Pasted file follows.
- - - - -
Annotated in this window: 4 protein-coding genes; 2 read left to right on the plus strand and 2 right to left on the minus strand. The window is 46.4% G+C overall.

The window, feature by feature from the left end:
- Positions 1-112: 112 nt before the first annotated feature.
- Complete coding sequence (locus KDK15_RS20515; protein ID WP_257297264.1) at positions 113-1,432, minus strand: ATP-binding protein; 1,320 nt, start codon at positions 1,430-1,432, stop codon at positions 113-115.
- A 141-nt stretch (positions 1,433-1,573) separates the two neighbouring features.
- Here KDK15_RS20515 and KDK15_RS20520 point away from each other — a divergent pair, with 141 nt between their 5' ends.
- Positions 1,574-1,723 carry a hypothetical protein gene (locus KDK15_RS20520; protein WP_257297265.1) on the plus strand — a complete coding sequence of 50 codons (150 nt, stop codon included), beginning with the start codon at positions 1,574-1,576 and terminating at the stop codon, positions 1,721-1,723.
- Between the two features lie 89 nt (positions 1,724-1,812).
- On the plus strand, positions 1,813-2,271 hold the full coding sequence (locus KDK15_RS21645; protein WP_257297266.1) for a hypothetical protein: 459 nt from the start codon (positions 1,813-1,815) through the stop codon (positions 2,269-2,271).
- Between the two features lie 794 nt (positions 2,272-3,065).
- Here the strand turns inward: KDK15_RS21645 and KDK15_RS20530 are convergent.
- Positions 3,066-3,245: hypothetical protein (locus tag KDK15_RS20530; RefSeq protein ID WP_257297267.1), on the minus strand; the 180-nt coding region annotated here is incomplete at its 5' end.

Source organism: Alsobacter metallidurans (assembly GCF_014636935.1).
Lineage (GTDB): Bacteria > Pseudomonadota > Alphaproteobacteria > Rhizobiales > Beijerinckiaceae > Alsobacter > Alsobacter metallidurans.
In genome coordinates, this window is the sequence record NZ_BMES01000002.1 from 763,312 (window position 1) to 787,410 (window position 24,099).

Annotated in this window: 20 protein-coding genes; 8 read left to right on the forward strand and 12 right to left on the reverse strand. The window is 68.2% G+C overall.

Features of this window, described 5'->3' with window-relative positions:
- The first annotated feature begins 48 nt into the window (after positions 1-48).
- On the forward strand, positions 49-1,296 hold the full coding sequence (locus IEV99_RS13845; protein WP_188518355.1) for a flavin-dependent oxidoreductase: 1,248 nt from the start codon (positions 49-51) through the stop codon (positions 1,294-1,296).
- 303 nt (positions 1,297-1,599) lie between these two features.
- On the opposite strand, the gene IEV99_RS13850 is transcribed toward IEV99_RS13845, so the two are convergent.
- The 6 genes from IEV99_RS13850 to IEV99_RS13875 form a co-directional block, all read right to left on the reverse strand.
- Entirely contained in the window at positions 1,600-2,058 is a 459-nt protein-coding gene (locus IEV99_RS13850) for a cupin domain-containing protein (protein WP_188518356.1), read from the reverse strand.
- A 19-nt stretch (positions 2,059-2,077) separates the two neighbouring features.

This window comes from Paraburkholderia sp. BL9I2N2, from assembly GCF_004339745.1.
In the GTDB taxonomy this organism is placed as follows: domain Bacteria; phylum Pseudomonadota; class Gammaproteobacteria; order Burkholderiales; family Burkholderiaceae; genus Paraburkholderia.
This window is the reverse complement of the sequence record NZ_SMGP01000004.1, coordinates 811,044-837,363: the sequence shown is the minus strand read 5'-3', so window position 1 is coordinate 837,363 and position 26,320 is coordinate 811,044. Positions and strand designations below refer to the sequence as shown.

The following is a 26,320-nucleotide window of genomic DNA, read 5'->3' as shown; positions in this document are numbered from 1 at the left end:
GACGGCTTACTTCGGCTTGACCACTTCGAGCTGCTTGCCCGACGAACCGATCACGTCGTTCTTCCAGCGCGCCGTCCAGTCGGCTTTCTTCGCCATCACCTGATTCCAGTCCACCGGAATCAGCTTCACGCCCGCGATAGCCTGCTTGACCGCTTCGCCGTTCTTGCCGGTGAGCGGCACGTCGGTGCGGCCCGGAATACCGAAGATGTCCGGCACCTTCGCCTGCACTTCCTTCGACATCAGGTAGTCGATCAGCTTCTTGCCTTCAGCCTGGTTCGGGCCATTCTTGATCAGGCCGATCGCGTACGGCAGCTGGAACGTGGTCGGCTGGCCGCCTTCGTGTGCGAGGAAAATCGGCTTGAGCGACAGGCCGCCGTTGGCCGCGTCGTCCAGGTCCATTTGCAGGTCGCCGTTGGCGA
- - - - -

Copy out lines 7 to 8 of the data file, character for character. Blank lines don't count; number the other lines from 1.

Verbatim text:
- Positions 1,574-1,723 carry a hypothetical protein gene (locus KDK15_RS20520; protein WP_257297265.1) on the plus strand — a complete coding sequence of 50 codons (150 nt, stop codon included), beginning with the start codon at positions 1,574-1,576 and terminating at the stop codon, positions 1,721-1,723.
- Between the two features lie 89 nt (positions 1,724-1,812).